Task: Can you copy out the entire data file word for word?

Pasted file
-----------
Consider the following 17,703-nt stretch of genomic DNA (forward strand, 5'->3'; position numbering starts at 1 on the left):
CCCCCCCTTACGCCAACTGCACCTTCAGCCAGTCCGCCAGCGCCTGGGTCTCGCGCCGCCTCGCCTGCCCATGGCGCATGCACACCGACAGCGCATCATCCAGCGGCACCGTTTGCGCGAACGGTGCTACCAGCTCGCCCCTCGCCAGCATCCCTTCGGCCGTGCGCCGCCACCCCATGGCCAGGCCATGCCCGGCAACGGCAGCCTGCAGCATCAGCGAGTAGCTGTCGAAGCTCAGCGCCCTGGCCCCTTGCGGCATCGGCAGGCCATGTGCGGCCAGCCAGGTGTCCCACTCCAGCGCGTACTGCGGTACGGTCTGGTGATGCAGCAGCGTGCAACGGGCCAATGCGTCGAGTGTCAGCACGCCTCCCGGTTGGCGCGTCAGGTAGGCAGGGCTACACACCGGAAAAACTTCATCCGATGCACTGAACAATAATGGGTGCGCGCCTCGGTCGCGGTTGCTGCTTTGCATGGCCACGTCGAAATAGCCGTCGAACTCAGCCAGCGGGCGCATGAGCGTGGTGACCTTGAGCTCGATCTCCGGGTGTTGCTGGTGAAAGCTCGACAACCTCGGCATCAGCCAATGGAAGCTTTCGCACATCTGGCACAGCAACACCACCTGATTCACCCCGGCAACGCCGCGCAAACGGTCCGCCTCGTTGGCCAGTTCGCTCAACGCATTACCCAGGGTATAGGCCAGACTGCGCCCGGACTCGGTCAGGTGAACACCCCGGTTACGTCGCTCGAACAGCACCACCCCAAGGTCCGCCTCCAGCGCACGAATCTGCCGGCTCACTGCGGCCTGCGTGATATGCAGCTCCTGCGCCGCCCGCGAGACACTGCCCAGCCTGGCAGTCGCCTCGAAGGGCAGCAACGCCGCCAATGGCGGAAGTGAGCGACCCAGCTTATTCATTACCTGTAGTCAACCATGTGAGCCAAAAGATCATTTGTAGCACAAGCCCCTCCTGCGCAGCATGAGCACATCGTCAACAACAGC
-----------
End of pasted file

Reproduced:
Consider the following 17,703-nt stretch of genomic DNA (forward strand, 5'->3'; position numbering starts at 1 on the left):
CCCCCCCTTACGCCAACTGCACCTTCAGCCAGTCCGCCAGCGCCTGGGTCTCGCGCCGCCTCGCCTGCCCATGGCGCATGCACACCGACAGCGCATCATCCAGCGGCACCGTTTGCGCGAACGGTGCTACCAGCTCGCCCCTCGCCAGCATCCCTTCGGCCGTGCGCCGCCACCCCATGGCCAGGCCATGCCCGGCAACGGCAGCCTGCAGCATCAGCGAGTAGCTGTCGAAGCTCAGCGCCCTGGCCCCTTGCGGCATCGGCAGGCCATGTGCGGCCAGCCAGGTGTCCCACTCCAGCGCGTACTGCGGTACGGTCTGGTGATGCAGCAGCGTGCAACGGGCCAATGCGTCGAGTGTCAGCACGCCTCCCGGTTGGCGCGTCAGGTAGGCAGGGCTACACACCGGAAAAACTTCATCCGATGCACTGAACAATAATGGGTGCGCGCCTCGGTCGCGGTTGCTGCTTTGCATGGCCACGTCGAAATAGCCGTCGAACTCAGCCAGCGGGCGCATGAGCGTGGTGACCTTGAGCTCGATCTCCGGGTGTTGCTGGTGAAAGCTCGACAACCTCGGCATCAGCCAATGGAAGCTTTCGCACATCTGGCACAGCAACACCACCTGATTCACCCCGGCAACGCCGCGCAAACGGTCCGCCTCGTTGGCCAGTTCGCTCAACGCATTACCCAGGGTATAGGCCAGACTGCGCCCGGACTCGGTCAGGTGAACACCCCGGTTACGTCGCTCGAACAGCACCACCCCAAGGTCCGCCTCCAGCGCACGAATCTGCCGGCTCACTGCGGCCTGCGTGATATGCAGCTCCTGCGCCGCCCGCGAGACACTGCCCAGCCTGGCAGTCGCCTCGAAGGGCAGCAACGCCGCCAATGGCGGAAGTGAGCGACCCAGCTTATTCATTACCTGTAGTCAACCATGTGAGCCAAAAGATCATTTGTAGCACAAGCCCCTCCTGCGCAGCATGAGCACATCGTCAACAACAGC